First, check your average fps through the debugger, or with a Text object set every 0.5 seconds to "fps". I mocked up a quick test with 400 objects all with collision detection enabled and it ran at a solid 60fps in Chrome. (YMMV especially on mobile devices)
If the instances are being destroyed after the collision, you could take advantage of the performance gains of using "On Overlap" instead of "On Trigger" to see if that makes a difference.
More information on the differences between "On Overlap" and "On Collision" available here:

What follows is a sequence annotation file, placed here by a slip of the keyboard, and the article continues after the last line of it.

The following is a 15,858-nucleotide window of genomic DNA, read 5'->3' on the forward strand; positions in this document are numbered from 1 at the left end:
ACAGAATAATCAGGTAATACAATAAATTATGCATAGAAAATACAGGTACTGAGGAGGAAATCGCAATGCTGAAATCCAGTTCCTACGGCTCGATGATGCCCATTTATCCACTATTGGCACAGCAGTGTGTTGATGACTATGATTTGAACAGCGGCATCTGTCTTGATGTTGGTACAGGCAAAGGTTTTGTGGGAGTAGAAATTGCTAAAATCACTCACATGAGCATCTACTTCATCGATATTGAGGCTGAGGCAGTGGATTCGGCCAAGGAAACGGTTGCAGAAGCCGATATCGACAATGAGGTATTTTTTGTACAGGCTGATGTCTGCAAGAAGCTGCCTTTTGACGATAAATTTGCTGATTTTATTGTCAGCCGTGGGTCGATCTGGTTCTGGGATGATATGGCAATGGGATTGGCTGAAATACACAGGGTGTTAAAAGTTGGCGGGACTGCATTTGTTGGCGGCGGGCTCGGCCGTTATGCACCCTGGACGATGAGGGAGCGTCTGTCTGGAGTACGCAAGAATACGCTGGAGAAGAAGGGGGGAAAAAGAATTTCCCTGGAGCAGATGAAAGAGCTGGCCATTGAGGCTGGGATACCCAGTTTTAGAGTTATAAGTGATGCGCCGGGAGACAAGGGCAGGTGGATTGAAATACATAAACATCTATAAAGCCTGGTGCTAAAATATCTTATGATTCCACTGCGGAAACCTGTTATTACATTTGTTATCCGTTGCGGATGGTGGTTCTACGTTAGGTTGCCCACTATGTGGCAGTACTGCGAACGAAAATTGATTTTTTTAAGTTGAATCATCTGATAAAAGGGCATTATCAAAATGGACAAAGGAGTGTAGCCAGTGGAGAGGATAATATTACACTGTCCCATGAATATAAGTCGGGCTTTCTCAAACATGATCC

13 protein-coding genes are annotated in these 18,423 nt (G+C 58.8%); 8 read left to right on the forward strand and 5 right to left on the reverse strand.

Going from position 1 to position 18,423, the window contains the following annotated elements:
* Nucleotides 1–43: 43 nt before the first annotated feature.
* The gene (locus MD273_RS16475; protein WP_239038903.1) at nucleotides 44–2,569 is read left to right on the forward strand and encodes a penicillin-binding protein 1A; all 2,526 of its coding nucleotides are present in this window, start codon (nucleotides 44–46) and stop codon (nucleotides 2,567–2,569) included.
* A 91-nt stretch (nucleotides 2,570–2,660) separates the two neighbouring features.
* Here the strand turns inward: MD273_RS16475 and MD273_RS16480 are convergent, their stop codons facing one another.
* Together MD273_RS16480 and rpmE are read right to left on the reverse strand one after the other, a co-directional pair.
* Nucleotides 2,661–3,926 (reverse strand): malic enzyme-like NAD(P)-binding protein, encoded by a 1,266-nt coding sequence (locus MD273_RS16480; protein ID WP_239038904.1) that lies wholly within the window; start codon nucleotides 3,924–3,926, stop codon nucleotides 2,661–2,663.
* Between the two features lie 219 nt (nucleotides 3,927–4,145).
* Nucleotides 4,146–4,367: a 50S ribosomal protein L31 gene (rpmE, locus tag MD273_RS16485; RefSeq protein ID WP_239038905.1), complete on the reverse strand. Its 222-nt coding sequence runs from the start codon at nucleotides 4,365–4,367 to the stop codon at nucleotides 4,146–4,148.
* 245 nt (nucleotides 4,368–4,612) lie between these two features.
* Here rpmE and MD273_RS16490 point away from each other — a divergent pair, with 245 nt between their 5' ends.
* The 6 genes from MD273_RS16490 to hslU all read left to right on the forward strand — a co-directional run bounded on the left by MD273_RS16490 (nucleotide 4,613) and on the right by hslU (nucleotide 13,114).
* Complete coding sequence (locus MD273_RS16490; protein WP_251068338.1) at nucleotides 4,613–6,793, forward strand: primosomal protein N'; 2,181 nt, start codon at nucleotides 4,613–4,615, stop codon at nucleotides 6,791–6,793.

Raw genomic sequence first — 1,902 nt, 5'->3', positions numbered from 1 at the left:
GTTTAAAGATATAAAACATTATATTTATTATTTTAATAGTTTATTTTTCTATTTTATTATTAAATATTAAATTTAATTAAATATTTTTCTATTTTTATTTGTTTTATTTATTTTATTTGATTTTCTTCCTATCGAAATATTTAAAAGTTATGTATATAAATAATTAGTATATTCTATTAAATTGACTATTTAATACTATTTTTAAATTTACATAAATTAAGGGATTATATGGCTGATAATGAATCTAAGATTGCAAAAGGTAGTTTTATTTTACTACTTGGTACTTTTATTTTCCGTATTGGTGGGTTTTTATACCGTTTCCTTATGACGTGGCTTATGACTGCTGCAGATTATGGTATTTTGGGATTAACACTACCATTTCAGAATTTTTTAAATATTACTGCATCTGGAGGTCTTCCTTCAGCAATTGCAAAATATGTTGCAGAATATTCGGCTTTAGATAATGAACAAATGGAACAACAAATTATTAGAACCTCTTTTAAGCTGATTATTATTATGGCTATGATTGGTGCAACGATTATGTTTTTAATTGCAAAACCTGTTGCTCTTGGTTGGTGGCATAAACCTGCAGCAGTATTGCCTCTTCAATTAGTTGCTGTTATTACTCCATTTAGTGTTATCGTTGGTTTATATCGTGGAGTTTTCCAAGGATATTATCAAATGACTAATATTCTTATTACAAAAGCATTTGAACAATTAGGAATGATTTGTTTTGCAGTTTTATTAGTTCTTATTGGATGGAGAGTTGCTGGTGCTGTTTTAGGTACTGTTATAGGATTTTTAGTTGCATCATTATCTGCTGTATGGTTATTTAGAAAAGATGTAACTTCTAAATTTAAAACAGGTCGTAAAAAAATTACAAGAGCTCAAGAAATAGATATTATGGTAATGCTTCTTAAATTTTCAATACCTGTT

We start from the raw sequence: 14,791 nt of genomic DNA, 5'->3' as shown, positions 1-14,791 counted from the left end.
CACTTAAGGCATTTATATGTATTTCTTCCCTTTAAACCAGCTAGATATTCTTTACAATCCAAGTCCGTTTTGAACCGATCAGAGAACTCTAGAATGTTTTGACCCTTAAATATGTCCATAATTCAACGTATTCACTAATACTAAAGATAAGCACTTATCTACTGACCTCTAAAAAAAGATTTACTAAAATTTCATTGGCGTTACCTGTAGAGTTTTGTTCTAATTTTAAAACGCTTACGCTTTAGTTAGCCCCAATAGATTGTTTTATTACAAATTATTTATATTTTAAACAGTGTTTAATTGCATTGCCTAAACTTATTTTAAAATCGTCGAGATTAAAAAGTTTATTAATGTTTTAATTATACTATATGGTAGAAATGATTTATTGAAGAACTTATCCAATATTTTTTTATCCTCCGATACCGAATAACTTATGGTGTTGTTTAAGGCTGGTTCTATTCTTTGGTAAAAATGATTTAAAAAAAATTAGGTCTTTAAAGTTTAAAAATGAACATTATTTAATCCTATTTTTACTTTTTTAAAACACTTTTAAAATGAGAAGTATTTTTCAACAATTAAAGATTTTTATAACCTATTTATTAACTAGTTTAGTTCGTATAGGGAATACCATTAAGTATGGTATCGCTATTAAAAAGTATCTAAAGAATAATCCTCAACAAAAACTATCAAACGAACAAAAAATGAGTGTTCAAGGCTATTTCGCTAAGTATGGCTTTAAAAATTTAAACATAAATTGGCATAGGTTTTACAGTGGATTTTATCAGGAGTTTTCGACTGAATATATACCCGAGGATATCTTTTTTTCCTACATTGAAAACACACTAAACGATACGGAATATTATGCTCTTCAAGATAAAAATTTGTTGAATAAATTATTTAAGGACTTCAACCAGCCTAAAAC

Overlap vs Collision
Given a total of 400 monsters, I'm assuming that your layout size is much bigger than your window size. If that is true and performance is still unacceptable even with the built-in use of collision cells, you can experiment with two different families.
There are disadvantages to using "On overlap" but if you're destroying the instances on contact, then it might not matter for you. Overlap may return multiple instances overlapping as well in the same tick. (Team1_Bill overlaps Team2_Nathan, and Team1_Jim overlaps Team2_Sam), might be difficult to parse out if Team1_Bill overlapped Nathan or Sam.
The FPS benchmark is about even for both collision systems until approximately 1000 are on screen, at which point the Team1 overlap Team2 Event routine starts to see marked improvements.
Benchmarking Capx attached.